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The Antikythera Mechanism – A 2000-Year-Old Impossibility

Aug 2, 2020
4.8
(113)

A mechanical calculator that accurately plots the movement of heavenly bodies and predicts the dates of eclipses is discovered in an ancient shipwreck off the coast of Greece. It would be a challenge to the finest watch makers of the modern world to replicate this instrument, but it was created over 2,100 years ago at a time when humans wore togas, walked in sandals, had primitive tools and no machinery even close to this technological excellence. Who had the knowledge to built this? Some think it might have been Archimedes but, if so, where did he get the metals, gauges, and precision tools to build it? History must be rewritten to accommodate this artifact. 2017 March 29 – Source: Wise Wanderer

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13 Comments

  1. turtle

    Found in ancient wreck… in salt water…
    Found in ancient wreck… in salt water…

    Reply
  2. Richard Shokite

    Excellent Antikythera Mechanism presentation. It makes me wonder how smart we think we really are? But also how nice that at present we are able to reconstruct what was developed a long time ago. View and Viewer are one! Thanks for passing this by my way.

    Reply
  3. James Keyworth

    An amazing accomplishment by a disparate team of curious researchers focused on a common goal! My hat is off to them! As to the origin of the technology being ancient Greek engineering, it seems odd no other examples of such accurate miniaturization have ever been found. An alternate explanation could involve an H.G. Wells period person who took and lost such a mechanism with him on a time machine voyage to the ancient Mediterranean world.

    Reply
    • Nelson Obeso

      I have read about other examples of this mechanism. One gentleman found one on land in England and I believe its in a museum over there. Also the article mentioned the existence of several more items of this.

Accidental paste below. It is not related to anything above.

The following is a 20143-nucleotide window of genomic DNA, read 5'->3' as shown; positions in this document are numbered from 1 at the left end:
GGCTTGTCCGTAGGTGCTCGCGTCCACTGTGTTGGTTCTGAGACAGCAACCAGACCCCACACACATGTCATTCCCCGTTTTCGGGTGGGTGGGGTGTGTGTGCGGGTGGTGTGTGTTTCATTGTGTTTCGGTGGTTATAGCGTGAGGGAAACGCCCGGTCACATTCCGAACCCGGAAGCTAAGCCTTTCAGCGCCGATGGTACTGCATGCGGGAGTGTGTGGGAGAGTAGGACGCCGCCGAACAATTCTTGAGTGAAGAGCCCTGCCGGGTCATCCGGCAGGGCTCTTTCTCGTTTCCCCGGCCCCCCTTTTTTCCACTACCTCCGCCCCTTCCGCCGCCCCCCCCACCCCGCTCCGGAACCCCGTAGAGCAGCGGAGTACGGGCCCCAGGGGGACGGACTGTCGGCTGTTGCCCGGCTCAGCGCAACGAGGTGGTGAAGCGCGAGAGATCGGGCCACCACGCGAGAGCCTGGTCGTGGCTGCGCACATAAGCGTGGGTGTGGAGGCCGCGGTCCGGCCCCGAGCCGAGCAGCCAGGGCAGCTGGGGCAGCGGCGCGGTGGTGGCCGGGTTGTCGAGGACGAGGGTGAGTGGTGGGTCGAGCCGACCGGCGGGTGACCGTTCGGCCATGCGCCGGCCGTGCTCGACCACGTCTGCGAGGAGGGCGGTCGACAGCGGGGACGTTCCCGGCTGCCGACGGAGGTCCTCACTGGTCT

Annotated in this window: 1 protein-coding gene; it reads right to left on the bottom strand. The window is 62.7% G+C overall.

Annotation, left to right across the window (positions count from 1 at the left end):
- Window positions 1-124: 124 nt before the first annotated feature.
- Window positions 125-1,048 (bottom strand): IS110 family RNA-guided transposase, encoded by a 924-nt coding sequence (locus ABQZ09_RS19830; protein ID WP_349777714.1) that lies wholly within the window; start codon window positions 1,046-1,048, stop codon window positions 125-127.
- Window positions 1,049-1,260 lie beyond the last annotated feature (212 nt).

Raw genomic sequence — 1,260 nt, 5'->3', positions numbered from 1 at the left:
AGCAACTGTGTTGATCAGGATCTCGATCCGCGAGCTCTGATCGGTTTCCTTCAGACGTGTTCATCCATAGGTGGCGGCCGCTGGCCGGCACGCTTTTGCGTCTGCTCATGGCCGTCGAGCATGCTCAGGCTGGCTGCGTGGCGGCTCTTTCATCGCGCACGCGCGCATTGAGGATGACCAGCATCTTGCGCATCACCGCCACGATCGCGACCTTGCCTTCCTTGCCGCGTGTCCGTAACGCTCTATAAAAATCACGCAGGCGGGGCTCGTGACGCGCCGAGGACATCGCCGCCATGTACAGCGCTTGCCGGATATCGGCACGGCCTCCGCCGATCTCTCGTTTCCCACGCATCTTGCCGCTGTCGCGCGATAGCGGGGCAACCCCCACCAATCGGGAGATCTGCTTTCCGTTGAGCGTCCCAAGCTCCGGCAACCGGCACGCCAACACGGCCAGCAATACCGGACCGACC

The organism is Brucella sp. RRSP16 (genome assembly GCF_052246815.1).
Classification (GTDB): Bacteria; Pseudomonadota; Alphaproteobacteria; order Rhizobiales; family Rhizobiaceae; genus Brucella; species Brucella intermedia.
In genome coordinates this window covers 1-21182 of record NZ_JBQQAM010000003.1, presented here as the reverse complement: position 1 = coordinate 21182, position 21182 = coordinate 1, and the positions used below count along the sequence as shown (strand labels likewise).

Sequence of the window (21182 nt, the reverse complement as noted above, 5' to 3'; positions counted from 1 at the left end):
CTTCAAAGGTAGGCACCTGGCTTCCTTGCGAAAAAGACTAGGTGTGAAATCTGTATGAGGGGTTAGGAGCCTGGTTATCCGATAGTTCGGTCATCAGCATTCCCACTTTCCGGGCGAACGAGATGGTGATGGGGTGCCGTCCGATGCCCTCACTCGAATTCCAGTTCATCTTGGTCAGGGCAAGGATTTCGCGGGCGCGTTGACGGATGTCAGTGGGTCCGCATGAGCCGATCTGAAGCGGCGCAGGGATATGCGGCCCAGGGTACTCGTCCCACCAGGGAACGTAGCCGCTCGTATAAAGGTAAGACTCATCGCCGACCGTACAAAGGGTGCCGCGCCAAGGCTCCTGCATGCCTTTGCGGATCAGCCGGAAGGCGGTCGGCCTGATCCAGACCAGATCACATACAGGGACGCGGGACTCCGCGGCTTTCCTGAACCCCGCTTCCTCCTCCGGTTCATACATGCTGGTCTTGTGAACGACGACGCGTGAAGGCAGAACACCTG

Reply
  4. Annette C Glass

    I’ve seen plenty of videos that mention the discovery of the Antikythera Mechanism, but this is the first one that explains it in full. Until you see this, you can’t appreciate what an amazing discovery it was!!

    Reply
  5. Bob Hurt

    The Greeks were great in math, science, & technology thousands of years ago. What happened to cause their decline? Migrants or invaders seriously dumbed-down their gene pool.

    Reply
  6. Gene Johnson

    Fascinating. I’d be interested to know if that device took care of the “regression” one sees in some planets as viewed from the Earth. Does anyone know?

    Reply
  7. Cathy

    I went to see it in the museum. Also, my diving teacher was in one of the expeditions, and my ex-boyfriend wrote articles about it. There are many things that the press did not release; like there was an “instruction manual” written, on the metal, on how to use it. The letters were in Greek (I have seen it) and so small that it was impossible that a human hand could have written it. It could only have been done by laser or something like laser. Look, it was found in a BOX, in a shipwreck. They took the ship age to give the age of the mechanism, but it does not mean it was from the time the ship was built. Many Greek researchers who go through old documents realize that the world is much older than our history books tell us. There are geological and archaeological findings that never get “disclosed”. Check Michael Cremo’s book:” Human Devolution”. We have not been evolving but “devolving”.

    Reply
  8. Imari

    Really enjoyed this
    The idea of Earth being stationary in the Heavens seems right in my heart.

    Reply
    • G. Edward Griffin

      Hello Imari. It is my understanding that the Antikythere Mechanism predicted the motion of the planets around the Sun and, thereby, also predicted the cycles of lunar eclipses. If that is true, it assumed the Earth is in motion, not stationary. Do you see it differently?

      Reply
      • Paul

        The whole thing seemed to be based on an geocentric universe, I didn’t see any mention of Antikythere being heliocentric. Much like the astrolabe, a very accurate geocentric device still used today. And nasa even says on their site they still use the saros (geocentric) cycle to predict eclipses.

        Reply
  9. Renee martin

    The Antikythera Mechanism has fascinated me for many years.I really enjoyed Watching this team of mainly mathematicians working away to discover the mysteries of thie amazing mechanism.Thank you.

    Reply
  10. by Victor- Douglas : Bunch, beneficiary of the trust

    Funny thing is ” We have never been tricked or lied too before!!! Hey hey hey just-a-saying,,,

    Reply

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